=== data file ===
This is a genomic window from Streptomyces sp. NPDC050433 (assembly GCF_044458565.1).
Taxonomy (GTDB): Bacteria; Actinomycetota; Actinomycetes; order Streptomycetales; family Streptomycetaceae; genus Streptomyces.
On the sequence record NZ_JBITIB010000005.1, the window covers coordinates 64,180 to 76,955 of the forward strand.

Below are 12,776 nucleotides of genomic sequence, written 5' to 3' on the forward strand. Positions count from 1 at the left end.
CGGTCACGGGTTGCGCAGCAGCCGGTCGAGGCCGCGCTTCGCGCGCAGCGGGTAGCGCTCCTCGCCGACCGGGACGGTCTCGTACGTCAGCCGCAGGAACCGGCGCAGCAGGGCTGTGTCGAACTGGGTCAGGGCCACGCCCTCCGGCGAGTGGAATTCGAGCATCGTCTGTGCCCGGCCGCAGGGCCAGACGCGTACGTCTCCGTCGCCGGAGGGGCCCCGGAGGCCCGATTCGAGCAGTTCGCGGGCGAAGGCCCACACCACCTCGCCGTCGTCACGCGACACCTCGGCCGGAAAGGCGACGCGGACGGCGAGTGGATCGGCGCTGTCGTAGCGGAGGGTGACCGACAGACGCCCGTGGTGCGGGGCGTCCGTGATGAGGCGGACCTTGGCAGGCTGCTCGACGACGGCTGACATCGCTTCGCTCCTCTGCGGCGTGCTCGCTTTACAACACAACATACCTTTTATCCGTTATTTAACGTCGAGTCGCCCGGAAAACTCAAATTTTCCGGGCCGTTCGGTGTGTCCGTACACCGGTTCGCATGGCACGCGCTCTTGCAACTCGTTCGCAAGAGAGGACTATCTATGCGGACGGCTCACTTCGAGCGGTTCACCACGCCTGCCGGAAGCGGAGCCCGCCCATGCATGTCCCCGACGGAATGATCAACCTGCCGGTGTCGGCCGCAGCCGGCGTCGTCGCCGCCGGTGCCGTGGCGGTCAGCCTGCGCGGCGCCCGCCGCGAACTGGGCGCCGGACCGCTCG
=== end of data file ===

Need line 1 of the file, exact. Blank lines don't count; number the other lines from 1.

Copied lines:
This is a genomic window from Streptomyces sp. NPDC050433 (assembly GCF_044458565.1).